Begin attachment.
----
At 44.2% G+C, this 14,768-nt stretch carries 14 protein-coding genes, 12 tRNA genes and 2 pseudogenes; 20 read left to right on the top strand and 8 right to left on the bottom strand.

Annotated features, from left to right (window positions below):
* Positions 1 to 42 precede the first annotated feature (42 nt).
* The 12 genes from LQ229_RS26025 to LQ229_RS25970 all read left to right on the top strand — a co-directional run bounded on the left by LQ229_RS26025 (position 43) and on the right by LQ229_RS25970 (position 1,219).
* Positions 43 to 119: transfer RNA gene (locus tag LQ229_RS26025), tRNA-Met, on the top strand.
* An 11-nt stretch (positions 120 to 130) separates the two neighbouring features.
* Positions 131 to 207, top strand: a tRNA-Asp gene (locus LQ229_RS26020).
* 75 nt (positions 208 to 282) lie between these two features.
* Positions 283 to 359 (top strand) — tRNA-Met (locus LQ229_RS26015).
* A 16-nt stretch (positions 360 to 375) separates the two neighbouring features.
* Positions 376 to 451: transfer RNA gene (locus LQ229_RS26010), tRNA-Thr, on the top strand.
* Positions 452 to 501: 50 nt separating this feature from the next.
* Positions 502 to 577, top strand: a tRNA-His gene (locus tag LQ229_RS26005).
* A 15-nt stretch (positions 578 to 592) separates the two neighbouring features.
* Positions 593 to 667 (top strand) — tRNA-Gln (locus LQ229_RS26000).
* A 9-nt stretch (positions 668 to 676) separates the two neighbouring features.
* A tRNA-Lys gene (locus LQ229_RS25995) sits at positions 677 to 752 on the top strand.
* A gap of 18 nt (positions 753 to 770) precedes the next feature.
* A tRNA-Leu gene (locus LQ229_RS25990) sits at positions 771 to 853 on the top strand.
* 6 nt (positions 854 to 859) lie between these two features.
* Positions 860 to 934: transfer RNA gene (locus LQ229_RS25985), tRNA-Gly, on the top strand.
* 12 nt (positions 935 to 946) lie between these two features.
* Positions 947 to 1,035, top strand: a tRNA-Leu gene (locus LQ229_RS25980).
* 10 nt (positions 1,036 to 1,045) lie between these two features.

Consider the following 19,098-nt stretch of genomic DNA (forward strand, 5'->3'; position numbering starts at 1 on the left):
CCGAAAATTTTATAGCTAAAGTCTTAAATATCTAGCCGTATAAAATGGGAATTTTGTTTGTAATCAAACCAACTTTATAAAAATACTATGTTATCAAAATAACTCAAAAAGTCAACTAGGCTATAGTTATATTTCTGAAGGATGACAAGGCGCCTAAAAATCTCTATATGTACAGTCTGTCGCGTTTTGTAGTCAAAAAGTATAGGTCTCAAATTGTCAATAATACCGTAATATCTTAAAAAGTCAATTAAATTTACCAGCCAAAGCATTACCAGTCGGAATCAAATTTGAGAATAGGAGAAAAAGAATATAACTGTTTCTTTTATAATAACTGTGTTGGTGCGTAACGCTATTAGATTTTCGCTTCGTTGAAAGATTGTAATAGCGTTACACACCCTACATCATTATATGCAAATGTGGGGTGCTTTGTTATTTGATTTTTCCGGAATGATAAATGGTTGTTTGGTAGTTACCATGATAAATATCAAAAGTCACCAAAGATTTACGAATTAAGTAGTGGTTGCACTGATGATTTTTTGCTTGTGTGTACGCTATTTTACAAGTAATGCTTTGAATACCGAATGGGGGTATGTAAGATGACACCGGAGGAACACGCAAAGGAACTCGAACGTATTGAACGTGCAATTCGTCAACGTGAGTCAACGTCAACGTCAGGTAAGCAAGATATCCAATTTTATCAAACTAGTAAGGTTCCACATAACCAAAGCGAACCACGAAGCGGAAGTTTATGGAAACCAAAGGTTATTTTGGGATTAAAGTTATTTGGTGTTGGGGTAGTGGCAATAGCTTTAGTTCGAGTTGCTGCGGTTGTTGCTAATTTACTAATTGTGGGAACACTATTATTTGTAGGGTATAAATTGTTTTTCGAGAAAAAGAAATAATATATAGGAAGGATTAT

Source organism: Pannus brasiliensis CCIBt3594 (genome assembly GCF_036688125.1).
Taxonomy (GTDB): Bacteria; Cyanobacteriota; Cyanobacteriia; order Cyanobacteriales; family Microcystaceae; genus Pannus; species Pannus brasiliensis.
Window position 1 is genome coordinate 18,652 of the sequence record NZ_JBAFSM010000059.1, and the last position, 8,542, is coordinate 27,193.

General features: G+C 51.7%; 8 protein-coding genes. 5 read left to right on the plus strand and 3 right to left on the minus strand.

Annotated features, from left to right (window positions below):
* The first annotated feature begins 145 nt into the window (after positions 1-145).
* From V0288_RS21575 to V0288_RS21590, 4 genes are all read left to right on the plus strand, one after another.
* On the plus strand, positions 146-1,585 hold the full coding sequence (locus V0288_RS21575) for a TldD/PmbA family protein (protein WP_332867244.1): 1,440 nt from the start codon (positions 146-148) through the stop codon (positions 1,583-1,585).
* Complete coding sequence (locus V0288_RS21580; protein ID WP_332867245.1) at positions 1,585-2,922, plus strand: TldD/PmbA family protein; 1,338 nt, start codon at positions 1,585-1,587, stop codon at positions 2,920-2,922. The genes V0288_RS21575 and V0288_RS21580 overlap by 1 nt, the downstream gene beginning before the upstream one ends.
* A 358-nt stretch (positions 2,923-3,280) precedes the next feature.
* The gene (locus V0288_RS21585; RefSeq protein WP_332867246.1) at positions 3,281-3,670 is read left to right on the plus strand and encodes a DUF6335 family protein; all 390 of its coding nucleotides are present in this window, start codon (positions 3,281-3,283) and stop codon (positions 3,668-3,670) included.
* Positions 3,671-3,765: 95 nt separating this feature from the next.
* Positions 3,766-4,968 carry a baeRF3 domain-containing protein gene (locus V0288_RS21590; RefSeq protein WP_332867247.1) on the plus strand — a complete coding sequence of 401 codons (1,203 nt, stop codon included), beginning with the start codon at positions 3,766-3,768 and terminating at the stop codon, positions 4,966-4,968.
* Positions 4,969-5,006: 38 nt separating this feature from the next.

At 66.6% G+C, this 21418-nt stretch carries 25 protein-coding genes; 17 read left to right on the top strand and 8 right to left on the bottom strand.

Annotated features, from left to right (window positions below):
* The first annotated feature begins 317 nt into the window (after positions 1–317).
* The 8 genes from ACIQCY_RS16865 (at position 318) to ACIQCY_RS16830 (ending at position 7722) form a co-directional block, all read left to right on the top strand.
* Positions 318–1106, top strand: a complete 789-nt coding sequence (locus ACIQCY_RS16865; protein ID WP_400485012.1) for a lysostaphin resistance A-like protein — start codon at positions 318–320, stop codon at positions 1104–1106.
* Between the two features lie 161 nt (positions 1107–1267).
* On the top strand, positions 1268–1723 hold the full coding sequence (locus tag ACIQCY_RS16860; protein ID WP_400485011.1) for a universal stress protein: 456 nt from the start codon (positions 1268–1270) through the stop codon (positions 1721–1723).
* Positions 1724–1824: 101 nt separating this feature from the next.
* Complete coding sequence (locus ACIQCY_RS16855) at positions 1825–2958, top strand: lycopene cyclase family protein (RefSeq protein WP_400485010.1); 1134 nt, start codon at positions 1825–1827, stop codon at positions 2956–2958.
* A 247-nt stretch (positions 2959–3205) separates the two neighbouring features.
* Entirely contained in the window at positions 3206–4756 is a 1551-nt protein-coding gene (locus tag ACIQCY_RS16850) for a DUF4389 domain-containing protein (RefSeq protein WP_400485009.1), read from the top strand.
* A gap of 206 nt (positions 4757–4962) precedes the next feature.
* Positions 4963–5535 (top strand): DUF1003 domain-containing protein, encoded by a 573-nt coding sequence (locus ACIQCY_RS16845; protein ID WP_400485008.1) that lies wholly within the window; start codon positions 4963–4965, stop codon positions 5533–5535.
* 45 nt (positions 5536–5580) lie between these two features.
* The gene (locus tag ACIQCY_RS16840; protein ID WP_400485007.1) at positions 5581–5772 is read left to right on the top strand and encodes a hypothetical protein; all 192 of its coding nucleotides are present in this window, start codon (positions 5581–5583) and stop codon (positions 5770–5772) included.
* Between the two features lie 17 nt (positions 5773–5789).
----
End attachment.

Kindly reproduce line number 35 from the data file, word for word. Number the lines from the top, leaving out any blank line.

* Complete coding sequence (locus V0288_RS21580; protein ID WP_332867245.1) at positions 1,585-2,922, plus strand: TldD/PmbA family protein; 1,338 nt, start codon at positions 1,585-1,587, stop codon at positions 2,920-2,922. The genes V0288_RS21575 and V0288_RS21580 overlap by 1 nt, the downstream gene beginning before the upstream one ends.